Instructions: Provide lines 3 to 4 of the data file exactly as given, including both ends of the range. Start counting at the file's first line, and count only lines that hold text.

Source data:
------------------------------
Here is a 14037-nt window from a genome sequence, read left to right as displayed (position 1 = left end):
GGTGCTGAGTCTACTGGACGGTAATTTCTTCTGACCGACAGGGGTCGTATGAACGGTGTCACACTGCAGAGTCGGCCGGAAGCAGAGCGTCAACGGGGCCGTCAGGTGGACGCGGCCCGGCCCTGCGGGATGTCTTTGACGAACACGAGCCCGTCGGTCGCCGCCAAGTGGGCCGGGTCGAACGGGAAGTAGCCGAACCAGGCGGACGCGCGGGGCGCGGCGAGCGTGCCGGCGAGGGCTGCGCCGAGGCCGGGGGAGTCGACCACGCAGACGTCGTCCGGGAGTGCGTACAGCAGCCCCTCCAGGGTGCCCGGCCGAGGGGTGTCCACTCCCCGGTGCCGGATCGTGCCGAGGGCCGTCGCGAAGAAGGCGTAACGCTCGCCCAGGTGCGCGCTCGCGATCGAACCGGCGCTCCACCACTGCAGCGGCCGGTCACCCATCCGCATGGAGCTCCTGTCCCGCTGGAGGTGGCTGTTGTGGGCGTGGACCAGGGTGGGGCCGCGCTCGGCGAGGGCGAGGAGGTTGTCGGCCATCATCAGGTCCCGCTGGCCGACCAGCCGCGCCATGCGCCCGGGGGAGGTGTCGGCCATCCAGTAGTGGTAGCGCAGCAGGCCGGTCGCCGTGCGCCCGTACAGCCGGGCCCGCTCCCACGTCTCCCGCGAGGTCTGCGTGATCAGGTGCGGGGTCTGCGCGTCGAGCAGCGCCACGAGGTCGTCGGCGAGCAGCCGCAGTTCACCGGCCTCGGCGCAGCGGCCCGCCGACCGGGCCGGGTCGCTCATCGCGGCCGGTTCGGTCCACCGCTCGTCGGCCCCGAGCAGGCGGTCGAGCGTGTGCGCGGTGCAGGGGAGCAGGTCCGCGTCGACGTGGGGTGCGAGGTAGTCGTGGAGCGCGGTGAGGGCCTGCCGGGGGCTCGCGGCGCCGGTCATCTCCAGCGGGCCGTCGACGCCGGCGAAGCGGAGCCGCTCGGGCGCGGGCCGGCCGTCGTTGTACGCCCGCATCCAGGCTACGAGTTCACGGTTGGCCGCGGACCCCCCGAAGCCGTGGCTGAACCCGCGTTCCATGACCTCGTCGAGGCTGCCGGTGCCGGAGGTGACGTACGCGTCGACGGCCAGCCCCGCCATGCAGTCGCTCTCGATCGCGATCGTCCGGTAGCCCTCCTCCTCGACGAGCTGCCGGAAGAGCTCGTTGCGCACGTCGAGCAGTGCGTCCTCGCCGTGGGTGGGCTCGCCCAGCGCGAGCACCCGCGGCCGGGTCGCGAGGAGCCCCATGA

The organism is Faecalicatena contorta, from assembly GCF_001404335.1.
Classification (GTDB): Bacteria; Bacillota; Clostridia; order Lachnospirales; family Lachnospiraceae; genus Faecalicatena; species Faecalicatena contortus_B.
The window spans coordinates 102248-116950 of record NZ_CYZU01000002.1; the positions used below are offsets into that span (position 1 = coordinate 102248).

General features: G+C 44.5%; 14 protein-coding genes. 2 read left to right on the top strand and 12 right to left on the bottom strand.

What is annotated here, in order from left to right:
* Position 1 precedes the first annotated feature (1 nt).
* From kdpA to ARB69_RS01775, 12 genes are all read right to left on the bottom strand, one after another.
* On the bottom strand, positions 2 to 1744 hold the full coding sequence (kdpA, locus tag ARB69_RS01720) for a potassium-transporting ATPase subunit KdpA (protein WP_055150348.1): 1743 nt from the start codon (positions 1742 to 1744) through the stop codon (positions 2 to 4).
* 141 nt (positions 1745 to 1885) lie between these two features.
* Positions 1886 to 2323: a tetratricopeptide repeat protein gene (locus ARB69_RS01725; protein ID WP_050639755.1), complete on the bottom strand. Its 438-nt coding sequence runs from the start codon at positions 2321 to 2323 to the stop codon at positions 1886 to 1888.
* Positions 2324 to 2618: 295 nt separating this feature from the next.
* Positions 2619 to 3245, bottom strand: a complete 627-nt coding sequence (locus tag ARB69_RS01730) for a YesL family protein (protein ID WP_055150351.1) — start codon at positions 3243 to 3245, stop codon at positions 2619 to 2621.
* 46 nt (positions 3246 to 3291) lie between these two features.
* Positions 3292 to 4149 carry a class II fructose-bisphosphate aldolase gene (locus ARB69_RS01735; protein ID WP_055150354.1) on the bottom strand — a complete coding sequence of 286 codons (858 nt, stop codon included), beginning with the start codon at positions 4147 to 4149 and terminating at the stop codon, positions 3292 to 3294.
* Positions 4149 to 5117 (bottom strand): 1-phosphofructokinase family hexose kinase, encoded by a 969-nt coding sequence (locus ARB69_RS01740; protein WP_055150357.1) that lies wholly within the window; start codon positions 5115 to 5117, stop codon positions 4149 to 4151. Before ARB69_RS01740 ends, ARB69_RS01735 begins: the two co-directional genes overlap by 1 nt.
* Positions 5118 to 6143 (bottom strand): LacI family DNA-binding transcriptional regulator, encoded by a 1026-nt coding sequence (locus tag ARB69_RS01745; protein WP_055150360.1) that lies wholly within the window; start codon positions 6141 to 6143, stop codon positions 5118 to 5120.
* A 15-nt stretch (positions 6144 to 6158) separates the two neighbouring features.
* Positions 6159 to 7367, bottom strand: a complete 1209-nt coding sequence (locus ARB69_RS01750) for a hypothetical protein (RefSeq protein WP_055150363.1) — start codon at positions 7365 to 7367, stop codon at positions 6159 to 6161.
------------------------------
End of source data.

The organism is Faecalicatena contorta, from assembly GCF_001404335.1.
Classification (GTDB): Bacteria; Bacillota; Clostridia; order Lachnospirales; family Lachnospiraceae; genus Faecalicatena; species Faecalicatena contortus_B.